|48 STAR JACK ON THE ORIGINAL TURNED HARDWOOD STAFF OF A CHRIS CRAFT, 1930-1955
|Frame Size (H x L):||49.25" x 34"|
|Flag Size (H x L):||Approx. 18" x 23.25" on a 40" staff|
|A "jack" is one of the three primary signals flown on a United States Navy ship. The practice comes from British Royal Navy tradition. When at anchor or moored, the jack is flown at the bow (front), the national flag or "ensign" is flown at the stern (back), and the commission pennant is flown from the at the main mast. When under way, the Jack is furled and the ensign may be kept in place or shifted to a gaff if the ship is so equipped.
The American Navy jack is a blue flag with a field of white stars. The design is the mirror image of the canton of an American national flag. In scale, the jack was meant to be the same size as the canton of the corresponding Stars & Stripes ensign with which it was flown.
The owners of private yachts sometimes emulated the Navy's use of traditional signals. This was perhaps especially true when the captain was a former navy man. This particular 48 star jack was not made for a U.S. navy boat, but for a small, private one. It is affixed, by means of small, metal upholstery tacks, to an elegant, turned, hardwood staff that would have been original to a Chris Craft, or a similar vessel of masterpiece quality. Tapered at both ends, it is precisely the type of staff used on some Chris Craft boats.
Measuring approximately 2 feet on the fly, the flag is very small in scale among pieced-and-sewn examples, is made of cotton bunting or a blended cotton fabric, and has been bound with machine stitching. The stars are made of cotton and double-appliquéd (applied to both sides) with a zigzag machine stitch. This became the primary way in which stars were applied during the 1890's and remained so until the close of WWII and after. There is a heavy canvas binding along the hoist with two brass grommets.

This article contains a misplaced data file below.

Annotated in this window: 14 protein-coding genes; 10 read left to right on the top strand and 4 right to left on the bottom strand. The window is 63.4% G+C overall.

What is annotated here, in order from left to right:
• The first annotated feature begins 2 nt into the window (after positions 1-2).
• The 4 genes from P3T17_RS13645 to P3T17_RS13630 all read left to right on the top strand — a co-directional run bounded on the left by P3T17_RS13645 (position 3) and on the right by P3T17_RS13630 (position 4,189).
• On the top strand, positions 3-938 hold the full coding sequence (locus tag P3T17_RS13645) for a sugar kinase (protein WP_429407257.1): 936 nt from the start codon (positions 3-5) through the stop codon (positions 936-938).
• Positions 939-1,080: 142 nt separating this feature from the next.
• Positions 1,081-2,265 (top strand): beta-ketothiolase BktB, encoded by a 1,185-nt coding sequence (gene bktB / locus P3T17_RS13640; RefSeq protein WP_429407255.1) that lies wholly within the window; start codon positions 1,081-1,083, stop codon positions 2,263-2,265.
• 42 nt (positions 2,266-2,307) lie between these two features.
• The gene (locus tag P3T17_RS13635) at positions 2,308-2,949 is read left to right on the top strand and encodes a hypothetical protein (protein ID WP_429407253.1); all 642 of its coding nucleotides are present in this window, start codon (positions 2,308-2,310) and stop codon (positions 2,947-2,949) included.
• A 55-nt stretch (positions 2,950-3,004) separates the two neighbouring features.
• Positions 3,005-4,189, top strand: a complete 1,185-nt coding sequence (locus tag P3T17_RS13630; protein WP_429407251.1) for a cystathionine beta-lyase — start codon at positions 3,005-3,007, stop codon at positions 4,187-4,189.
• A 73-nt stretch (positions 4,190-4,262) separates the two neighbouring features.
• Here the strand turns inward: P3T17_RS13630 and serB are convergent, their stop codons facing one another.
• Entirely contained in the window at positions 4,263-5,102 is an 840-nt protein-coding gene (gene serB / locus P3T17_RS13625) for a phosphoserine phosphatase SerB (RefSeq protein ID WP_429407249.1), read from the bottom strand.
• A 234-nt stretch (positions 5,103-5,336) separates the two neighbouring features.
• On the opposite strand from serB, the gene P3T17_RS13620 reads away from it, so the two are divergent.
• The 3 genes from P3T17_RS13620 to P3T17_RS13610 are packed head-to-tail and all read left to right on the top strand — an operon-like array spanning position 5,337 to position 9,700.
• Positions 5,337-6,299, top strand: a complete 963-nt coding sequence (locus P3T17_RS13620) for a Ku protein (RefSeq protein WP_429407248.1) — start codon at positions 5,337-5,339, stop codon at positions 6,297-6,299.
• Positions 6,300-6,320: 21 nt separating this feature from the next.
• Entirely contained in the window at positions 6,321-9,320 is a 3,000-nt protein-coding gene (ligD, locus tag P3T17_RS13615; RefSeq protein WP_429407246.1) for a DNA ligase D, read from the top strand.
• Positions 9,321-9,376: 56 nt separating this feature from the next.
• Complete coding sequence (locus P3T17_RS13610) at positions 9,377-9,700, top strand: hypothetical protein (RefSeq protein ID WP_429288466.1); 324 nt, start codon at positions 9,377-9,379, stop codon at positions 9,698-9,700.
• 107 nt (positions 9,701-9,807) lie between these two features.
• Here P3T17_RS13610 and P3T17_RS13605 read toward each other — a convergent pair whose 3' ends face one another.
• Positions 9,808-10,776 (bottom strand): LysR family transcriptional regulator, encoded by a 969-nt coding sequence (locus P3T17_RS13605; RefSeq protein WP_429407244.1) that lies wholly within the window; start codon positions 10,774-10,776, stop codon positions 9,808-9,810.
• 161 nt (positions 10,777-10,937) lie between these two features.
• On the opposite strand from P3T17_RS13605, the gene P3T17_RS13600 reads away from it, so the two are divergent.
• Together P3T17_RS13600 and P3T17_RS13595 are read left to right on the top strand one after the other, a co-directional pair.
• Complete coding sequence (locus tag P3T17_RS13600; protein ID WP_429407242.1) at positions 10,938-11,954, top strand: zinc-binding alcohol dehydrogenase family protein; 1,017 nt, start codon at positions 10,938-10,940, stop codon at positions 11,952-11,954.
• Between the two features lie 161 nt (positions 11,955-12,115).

While cotton-based (moth proof) buntings such as this were available before WWII, they were not the norm until afterwards. This one probably dates sometime between the 1930's and the 1950's, with the latter end of this spectrum being more likely. The staff, however, appears to date sometime between the 1920's and the 50's. It may easily pre-date the flag, since flags would have been replaced often and owners of this type of boat tend to be fastidious about details.
Whatever the case may be, the blue color of the flag and the early patina of its shapely staff are very appealing.
The 48 star flag became official in 1912 following the addition of New Mexico and Arizona. 48 remained the official star count throughout WWI (U.S. involvement 1917-18), WWII (U.S. involvement 1941-45), and the Korean War (1950-53), until Alaska gained statehood in 1959 and the 49th star was added.
Mounting: The flag has been hand-stitched to 100% hemp fabric. The mount was then placed in a black-painted, hand-gilded and distressed Italian molding. A deep shadow box was made to accommodate the staff. The glazing is U.V. protective Plexiglas.
Condition: There is minor fading throughout. There is minor soiling, particularly in the top corner at the fly end. There are rust stains along the hoist from metal tacks used to affix the flag to the staff. Many of my clients prefer early flags to show their age and history of use.
|Collector Level:||Beginners and Holiday Gift Giving|
|Flag Type:||Sewn flag|
|Earliest Date of Origin:||1930|
|Latest Date of Origin:||1955|
|Price:||Please call (717) 676-0545 or (717) 502-1281|